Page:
The missing gold in music|

The missing gold in music|

Friedrich Nietzsche wisely said, “Without music, life would be a mistake.” Everyone listens to music. Whether you listen to Hip Hop, bongo, gospel, genge or kwaito, the point is we all have a taste gland for music.

Music connects to the soul. It is the key to the soul. Different genres have versatile ways of connection. Gospel will get you feeling spiritual, love song will get you feeling lovey-dovey, sad song will get you feeling emotional and some genres will just ascend you to a hyper mood.

Music has had a graduall transformation over the years.

Traditionally, songs had a culture inscribed in the song. Additionally, there was a specific story being told in the song. Whether it was about love, heartbreak or someone specific, there was a story that had a particular theme and a moral lesson covered categorically.

Modern songs have the prospected intentions of just gaining fame. Nowadays, most songs are either about a dance move, a gangster lifestyle, or unrequited ilk of love.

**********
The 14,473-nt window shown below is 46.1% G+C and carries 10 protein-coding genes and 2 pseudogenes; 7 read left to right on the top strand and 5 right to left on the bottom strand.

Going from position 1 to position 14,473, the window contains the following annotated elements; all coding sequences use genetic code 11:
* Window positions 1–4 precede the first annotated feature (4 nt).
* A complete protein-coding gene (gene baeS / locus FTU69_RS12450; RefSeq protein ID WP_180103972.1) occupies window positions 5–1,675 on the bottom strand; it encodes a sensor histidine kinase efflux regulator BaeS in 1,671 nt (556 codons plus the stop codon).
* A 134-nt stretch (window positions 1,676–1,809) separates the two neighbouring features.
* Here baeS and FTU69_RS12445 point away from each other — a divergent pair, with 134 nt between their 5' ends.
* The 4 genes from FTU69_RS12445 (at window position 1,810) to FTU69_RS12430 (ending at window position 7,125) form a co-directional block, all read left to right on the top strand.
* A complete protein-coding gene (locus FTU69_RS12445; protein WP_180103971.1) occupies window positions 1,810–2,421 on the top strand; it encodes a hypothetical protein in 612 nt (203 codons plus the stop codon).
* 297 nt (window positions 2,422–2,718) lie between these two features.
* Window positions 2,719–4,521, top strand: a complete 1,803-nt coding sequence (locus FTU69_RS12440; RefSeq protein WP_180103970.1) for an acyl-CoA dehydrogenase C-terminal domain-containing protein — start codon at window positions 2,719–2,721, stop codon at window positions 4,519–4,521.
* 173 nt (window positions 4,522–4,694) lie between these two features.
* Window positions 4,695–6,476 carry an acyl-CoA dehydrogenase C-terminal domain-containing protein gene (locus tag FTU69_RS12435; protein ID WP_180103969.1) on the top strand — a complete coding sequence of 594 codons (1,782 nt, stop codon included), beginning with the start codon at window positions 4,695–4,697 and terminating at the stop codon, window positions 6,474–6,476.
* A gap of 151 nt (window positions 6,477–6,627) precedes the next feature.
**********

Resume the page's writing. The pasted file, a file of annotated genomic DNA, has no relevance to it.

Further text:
We all miss the educative themed songs. The songs that straightened our wits. Those songs that you could freely listen to with your folks at a sitting.

Music had a magical way of connecting to an individual, you could listen to love song and feel like falling in love that very moment. You could likewise listen to a tupak shakur song and feel the message hitting you with the logic waves.

Music no longer connect to the soul. You are either busy dancing to “bazokizo” or singing along to “lamba lolo.”

Figuratively, When the legends died, they got buried with the skills of making good music.
Music has lost it’s nature of art. It has become a form of making money, a pathway to fame.

With a rise of upcoming artists daily, music has not ceased to evolve. Hip hop has become a mumbling art, RnB no longer focuses on love but lust, Riddim has replaced the Jamaican sensical visage and here in Kenya, Gospel no longer takes you to church.

If music could be the way it was in the past, then maybe life would feel and taste different. We all miss the past music, dont we?


Ian Elroy Ogonji

Writer || columnist || poet || developer

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